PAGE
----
It’s hard to believe that we are already in February of 2015 and that this is only the first post of the year! My intentions were clearly as impatient as they were unrealistic when I hilariously (and maybe foolishly) thought that by taking the kids on an epic adventure to NZ, it would give me boundless opportunity to not only write, but so too to really hit the ground running at the start of the year. Lesson number one: let go of all expectations that don’t align with your capacity to follow through.
Today’s and this year’s starting post is the second of what has been an incredible life lesson that I believe so very deeply needed to be experienced in order for the next chapter of life to have the flow, grace and opportunity that I would like to invite in. It’s written with the same raw and rich transparency that I initially began the blog with nearly 3 years ago and I hope sets the tone for what you will soon see featured on the new Maybe McQueen site as the section known as the Shareportfolio, to be launched in March this year.
Before you read on, it’s important for me to mention that this post is, in fact, one that I’m sharing to inspire and challenge us all to look at where it is that we hold on to the past, instead of using the extraordinary tension between what was and what is, to uncover the opportunity for what could be.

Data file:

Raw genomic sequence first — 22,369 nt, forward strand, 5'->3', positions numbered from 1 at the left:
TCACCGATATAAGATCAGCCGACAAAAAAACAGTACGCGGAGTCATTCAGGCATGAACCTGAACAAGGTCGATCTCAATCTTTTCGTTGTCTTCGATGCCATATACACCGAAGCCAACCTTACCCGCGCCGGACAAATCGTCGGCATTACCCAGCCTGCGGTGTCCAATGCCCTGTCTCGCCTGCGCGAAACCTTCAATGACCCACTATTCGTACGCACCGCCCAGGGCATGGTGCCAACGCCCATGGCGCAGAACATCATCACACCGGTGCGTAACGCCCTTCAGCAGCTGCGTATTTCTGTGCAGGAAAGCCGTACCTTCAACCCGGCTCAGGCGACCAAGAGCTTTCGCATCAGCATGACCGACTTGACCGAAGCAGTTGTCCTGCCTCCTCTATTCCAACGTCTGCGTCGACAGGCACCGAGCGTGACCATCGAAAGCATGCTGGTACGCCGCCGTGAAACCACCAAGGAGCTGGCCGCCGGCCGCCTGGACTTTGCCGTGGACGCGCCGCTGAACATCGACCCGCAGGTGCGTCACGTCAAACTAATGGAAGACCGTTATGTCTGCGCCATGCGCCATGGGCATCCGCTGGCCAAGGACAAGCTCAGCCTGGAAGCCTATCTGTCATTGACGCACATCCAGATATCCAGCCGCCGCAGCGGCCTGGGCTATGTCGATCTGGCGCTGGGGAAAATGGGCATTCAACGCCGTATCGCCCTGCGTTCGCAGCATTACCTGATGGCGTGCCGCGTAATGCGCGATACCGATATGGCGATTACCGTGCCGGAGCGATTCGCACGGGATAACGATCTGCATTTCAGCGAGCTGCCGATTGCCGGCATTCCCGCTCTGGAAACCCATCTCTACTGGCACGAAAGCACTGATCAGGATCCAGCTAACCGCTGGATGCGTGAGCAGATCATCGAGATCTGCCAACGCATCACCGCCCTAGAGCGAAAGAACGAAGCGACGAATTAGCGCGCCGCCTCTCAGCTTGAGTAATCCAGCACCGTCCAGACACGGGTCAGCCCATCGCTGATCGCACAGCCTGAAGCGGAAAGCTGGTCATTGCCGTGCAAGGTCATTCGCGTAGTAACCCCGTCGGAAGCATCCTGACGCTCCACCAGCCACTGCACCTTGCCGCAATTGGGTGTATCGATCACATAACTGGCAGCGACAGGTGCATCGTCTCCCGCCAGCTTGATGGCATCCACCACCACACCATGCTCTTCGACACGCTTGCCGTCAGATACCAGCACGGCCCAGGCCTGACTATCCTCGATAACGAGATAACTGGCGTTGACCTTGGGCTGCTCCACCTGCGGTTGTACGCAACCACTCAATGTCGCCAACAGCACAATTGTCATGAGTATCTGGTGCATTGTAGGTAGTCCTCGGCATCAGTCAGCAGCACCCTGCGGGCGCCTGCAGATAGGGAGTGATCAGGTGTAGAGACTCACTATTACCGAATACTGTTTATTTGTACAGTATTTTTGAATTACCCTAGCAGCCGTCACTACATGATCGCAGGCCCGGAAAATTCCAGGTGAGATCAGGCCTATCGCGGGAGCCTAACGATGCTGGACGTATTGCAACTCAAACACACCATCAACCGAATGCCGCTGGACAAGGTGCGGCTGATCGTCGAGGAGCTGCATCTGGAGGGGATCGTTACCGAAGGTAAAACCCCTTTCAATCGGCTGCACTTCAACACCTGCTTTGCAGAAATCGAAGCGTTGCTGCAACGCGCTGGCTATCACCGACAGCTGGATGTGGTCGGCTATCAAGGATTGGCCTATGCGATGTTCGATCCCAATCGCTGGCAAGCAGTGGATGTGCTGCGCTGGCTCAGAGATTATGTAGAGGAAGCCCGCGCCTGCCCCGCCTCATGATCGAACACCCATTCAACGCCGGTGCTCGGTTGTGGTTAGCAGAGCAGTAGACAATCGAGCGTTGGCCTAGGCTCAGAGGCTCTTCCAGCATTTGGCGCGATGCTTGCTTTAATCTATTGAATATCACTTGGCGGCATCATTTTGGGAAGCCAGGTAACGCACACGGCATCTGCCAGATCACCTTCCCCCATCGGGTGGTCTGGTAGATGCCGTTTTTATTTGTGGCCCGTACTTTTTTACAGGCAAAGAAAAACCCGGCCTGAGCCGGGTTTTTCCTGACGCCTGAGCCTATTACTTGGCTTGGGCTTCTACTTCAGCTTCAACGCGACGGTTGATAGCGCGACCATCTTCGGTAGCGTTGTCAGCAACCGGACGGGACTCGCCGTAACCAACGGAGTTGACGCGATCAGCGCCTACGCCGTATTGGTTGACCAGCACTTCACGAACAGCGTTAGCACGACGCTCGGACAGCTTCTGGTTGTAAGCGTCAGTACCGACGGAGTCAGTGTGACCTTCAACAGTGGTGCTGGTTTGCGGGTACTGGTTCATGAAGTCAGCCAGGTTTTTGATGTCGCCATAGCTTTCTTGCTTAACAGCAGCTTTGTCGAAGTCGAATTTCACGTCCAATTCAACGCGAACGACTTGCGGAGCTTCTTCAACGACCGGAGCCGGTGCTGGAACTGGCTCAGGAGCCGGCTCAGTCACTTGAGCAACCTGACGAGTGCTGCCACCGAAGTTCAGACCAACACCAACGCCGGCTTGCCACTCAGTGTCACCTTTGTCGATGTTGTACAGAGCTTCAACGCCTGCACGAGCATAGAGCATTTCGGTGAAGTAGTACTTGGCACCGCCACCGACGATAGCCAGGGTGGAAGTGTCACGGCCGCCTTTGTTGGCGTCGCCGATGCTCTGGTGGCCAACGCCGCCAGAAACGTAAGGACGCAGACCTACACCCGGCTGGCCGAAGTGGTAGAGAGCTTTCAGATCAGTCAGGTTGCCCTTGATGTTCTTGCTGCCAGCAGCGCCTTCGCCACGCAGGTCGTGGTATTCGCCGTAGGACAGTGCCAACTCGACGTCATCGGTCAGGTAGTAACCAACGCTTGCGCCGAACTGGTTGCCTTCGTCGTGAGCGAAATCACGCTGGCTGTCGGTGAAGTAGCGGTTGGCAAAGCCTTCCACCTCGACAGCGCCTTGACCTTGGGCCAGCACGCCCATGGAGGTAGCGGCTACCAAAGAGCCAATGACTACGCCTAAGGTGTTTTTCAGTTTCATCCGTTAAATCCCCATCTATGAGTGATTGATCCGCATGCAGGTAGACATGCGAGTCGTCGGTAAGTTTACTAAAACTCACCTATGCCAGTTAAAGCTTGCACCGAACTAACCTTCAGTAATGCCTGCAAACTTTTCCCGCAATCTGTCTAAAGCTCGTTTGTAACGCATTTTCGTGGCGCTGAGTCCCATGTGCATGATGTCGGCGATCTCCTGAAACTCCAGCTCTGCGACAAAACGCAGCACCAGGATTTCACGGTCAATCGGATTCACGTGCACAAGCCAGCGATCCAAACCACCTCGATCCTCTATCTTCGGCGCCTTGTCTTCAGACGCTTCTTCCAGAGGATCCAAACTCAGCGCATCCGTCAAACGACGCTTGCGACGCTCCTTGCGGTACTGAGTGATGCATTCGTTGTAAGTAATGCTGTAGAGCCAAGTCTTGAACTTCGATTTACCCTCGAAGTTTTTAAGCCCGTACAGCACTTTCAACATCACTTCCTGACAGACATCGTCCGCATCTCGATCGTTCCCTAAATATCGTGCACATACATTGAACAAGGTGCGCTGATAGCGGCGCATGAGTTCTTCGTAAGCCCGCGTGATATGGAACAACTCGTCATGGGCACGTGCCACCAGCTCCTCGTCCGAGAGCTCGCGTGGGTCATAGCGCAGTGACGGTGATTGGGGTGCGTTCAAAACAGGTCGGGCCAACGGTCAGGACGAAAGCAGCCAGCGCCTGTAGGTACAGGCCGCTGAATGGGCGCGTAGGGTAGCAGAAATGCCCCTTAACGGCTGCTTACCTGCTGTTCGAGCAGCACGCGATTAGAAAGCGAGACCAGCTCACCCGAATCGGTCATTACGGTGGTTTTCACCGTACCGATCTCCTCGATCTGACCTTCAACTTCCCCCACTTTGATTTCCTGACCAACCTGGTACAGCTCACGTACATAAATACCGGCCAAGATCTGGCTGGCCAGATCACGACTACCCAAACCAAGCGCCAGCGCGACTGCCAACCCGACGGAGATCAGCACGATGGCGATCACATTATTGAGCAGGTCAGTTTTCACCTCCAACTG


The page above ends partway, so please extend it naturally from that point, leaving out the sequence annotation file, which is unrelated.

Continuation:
Ways of Seeing
…I remember our first oncologist in New Zealand in 2009 sharing a story about a previous patient of his who, on seeing him from across a busy shopping centre, instantaneously vomited all over the floor. He apparently hadn’t seen her for over three years. And as I stared at this rather lovely and very kind man, with Andy tightly gripping my arm, having just been told how easily he would cope with the treatment, I could never imagine myself feeling anything other than gratitude for this collaboration. But over the weekend, and in fact twice already this month, in another country and in a very different place, I was offered up the unexpected opportunity to experience just how very powerful memory recall really can be.
With the sun rising above us and Jesse chattering away in the back seat, with his fittingly red BMX glistening awkwardly beside him with its ‘newness’, we set off to go break it, and him, in. As I took directions through a part of Sydney unfamiliar to me, I suddenly found myself engulfed by a dark and overwhelming feeling, and my mind, in a desperate attempt to stop crashing into the brick wall of pain that it recognised far before I did, began violently signaling the DANGER sign. My right leg started to twitch with the intensity of the ‘flight or fight’ response and a raging and terrified voice inside my head began screaming, ‘Turn back, turn back!’ But it was too late, I was in a place that I had not been in for a very long time.